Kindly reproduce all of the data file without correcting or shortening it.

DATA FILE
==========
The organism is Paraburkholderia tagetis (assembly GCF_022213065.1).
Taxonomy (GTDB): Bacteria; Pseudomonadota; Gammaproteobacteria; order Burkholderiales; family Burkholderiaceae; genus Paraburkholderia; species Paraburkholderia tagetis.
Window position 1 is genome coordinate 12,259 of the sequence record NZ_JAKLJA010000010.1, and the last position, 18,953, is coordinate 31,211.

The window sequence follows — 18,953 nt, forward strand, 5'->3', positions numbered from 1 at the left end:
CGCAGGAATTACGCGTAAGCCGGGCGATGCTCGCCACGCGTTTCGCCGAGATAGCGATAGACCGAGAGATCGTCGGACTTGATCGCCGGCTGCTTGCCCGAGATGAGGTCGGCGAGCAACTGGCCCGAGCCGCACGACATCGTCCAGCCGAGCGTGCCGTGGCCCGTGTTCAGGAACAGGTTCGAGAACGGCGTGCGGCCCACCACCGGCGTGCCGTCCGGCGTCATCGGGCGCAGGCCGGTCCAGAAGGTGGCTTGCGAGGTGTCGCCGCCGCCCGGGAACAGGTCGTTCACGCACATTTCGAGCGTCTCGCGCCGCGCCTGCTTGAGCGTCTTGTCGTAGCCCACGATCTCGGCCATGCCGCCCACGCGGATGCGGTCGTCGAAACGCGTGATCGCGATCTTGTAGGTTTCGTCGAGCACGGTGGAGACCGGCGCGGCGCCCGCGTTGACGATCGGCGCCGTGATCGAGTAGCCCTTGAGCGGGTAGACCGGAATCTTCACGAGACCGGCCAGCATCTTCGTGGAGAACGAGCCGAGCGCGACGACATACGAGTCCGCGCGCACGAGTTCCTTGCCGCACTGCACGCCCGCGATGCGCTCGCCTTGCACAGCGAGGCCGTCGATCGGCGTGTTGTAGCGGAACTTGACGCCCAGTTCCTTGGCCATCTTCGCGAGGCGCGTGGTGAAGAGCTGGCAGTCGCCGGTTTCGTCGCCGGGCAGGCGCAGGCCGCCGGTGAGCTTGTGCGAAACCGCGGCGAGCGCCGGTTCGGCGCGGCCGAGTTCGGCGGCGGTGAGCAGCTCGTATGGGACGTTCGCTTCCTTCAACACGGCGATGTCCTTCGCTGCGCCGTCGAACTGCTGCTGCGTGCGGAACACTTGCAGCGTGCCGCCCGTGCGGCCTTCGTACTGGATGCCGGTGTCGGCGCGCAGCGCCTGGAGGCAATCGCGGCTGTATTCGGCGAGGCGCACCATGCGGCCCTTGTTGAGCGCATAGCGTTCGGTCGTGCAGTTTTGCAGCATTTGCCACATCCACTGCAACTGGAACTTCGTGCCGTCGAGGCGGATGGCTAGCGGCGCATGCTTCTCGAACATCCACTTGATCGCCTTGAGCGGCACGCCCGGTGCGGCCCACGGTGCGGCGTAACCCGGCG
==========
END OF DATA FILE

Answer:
The organism is Paraburkholderia tagetis (assembly GCF_022213065.1).
Taxonomy (GTDB): Bacteria; Pseudomonadota; Gammaproteobacteria; order Burkholderiales; family Burkholderiaceae; genus Paraburkholderia; species Paraburkholderia tagetis.
Window position 1 is genome coordinate 12,259 of the sequence record NZ_JAKLJA010000010.1, and the last position, 18,953, is coordinate 31,211.

The window sequence follows — 18,953 nt, forward strand, 5'->3', positions numbered from 1 at the left end:
CGCAGGAATTACGCGTAAGCCGGGCGATGCTCGCCACGCGTTTCGCCGAGATAGCGATAGACCGAGAGATCGTCGGACTTGATCGCCGGCTGCTTGCCCGAGATGAGGTCGGCGAGCAACTGGCCCGAGCCGCACGACATCGTCCAGCCGAGCGTGCCGTGGCCCGTGTTCAGGAACAGGTTCGAGAACGGCGTGCGGCCCACCACCGGCGTGCCGTCCGGCGTCATCGGGCGCAGGCCGGTCCAGAAGGTGGCTTGCGAGGTGTCGCCGCCGCCCGGGAACAGGTCGTTCACGCACATTTCGAGCGTCTCGCGCCGCGCCTGCTTGAGCGTCTTGTCGTAGCCCACGATCTCGGCCATGCCGCCCACGCGGATGCGGTCGTCGAAACGCGTGATCGCGATCTTGTAGGTTTCGTCGAGCACGGTGGAGACCGGCGCGGCGCCCGCGTTGACGATCGGCGCCGTGATCGAGTAGCCCTTGAGCGGGTAGACCGGAATCTTCACGAGACCGGCCAGCATCTTCGTGGAGAACGAGCCGAGCGCGACGACATACGAGTCCGCGCGCACGAGTTCCTTGCCGCACTGCACGCCCGCGATGCGCTCGCCTTGCACAGCGAGGCCGTCGATCGGCGTGTTGTAGCGGAACTTGACGCCCAGTTCCTTGGCCATCTTCGCGAGGCGCGTGGTGAAGAGCTGGCAGTCGCCGGTTTCGTCGCCGGGCAGGCGCAGGCCGCCGGTGAGCTTGTGCGAAACCGCGGCGAGCGCCGGTTCGGCGCGGCCGAGTTCGGCGGCGGTGAGCAGCTCGTATGGGACGTTCGCTTCCTTCAACACGGCGATGTCCTTCGCTGCGCCGTCGAACTGCTGCTGCGTGCGGAACACTTGCAGCGTGCCGCCCGTGCGGCCTTCGTACTGGATGCCGGTGTCGGCGCGCAGCGCCTGGAGGCAATCGCGGCTGTATTCGGCGAGGCGCACCATGCGGCCCTTGTTGAGCGCATAGCGTTCGGTCGTGCAGTTTTGCAGCATTTGCCACATCCACTGCAACTGGAACTTCGTGCCGTCGAGGCGGATGGCTAGCGGCGCATGCTTCTCGAACATCCACTTGATCGCCTTGAGCGGCACGCCCGGTGCGGCCCACGGTGCGGCGTAACCCGGCG